- Warn them if you are coming to any steps, tell them how many, and in which direction they run. This will help to reassure the patient, and reduced the risk of a stumble or falls.
- Be guide dog friendly. Ask the patient if they want the dog to come in to the surgery or to stay in the waiting room.
- Avoid bright backlighting as this interferes with residual vision.
- Information sheets should be in large print (font size >14). Ask the patient what font size they require.
- Some people might communicate via Braille and less commonly the Moon alphabet.
There are four different levels of hearing impairment: mild, moderate, severe and profound. People with mild hearing impairment may have difficulty following speech, especially in noisy situations. If they have moderate hearing impairment, they will probably not be able to follow what you are saying without hearing aids. For people with severe hearing impairment and profound deafness, sign language is likely to be the preferred method of communication. Also, many people with hearing impairment can lip‐read effectively. Prior to the dental appointment:
- It is good practice to ask the individual or carer what their preferred method of communication is. Avoid jargon and allow sufficient time for communication, which might include teleprinter, textphone or minicom.
- Ascertain the need for a language service provider such as ‘Lipspeakers’ or sign language interpreter.
- Consider what appointment time would be the most appropriate. A profoundly deaf person with a hearing dog might not wish to travel in the rush hour.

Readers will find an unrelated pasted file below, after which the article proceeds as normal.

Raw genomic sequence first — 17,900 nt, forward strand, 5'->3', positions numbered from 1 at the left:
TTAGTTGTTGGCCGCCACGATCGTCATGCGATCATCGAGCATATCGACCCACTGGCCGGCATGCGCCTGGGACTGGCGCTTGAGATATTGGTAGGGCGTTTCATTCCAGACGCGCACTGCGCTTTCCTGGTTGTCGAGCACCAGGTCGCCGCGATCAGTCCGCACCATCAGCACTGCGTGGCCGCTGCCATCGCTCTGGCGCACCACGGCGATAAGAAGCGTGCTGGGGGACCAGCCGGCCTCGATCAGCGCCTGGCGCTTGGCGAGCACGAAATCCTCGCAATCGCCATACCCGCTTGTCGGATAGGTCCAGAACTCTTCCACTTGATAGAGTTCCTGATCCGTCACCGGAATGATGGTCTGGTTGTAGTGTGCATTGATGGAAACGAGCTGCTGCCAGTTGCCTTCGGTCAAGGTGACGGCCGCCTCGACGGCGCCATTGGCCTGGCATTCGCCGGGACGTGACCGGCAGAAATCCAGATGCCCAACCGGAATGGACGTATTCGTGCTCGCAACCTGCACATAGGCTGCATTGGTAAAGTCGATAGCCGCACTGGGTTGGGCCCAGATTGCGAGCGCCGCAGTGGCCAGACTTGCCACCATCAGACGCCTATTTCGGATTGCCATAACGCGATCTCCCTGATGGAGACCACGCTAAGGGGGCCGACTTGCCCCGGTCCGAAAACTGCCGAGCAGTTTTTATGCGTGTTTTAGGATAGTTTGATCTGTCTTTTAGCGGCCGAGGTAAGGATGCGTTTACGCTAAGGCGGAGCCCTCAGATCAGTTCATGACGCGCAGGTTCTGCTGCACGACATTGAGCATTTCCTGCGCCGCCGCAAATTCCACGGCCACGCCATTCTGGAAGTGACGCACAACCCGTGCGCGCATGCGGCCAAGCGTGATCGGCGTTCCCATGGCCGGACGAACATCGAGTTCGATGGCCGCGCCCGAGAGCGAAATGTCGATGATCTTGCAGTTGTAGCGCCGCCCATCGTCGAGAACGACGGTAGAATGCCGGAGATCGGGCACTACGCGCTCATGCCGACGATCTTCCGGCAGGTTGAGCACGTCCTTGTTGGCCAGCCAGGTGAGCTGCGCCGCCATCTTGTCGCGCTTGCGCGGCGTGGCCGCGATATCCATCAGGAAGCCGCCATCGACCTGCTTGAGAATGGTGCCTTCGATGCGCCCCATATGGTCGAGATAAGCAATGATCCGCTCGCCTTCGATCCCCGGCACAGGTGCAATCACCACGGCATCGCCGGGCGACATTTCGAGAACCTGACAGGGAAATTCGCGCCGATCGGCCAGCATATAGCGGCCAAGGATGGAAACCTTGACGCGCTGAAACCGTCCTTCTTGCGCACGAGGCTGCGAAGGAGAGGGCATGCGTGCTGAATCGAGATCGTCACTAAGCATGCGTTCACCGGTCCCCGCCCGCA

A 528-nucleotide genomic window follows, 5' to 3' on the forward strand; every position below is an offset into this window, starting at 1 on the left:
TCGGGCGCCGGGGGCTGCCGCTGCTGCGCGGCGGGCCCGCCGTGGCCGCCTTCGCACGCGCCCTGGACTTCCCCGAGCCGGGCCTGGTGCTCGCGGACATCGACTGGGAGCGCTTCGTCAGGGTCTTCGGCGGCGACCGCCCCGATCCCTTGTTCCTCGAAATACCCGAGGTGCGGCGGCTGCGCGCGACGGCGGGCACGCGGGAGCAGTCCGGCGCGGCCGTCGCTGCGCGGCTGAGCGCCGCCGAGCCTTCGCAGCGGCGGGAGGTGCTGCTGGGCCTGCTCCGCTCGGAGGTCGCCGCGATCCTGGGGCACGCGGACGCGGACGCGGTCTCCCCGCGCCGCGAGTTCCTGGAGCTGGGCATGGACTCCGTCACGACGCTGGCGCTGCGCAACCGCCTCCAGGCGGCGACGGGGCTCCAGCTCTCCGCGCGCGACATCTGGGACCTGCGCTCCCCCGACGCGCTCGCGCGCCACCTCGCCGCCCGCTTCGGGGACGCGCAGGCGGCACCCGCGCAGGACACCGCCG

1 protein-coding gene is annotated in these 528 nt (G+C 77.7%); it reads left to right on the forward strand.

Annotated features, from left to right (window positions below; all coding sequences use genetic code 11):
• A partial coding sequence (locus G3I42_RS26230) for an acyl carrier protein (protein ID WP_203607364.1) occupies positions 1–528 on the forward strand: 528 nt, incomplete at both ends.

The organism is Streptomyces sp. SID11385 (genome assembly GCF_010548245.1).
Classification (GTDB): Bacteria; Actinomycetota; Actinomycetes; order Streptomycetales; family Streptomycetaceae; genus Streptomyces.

On the day of treatment:
- Be hearing dog friendly. Ask the patient if they wish the dog to come in to the surgery or to stay in the waiting room.
- Have paper and pen available. This may be the preferred method of communication.
- Before commencing treatment inform the patient what the treatment will entail. The dental equipment might interfere with hearing aids and cause high‐pitched whistling. Therefore, the patient may wish to turn off hearing aids
- When discussing the treatment sit in the front of the patient and do not wear a mask or a visor. When treating the patient wear a visor only. This will make it easier for the patient to lip‐read.
- Minimise the background noise. For those with partial hearing this allows for clearer communication.
- Lower the pitch of your voice. Low tones can be heard more readily.
- Use gestures, for example thumbs up for asking if your patient is OK.
- If a sign language interpreter is present:
- Ensure that you address the patient and not the interpreter.
- Do not breach patient confidentiality.
- Ask the patient’s permission to discuss medical history and treatment details.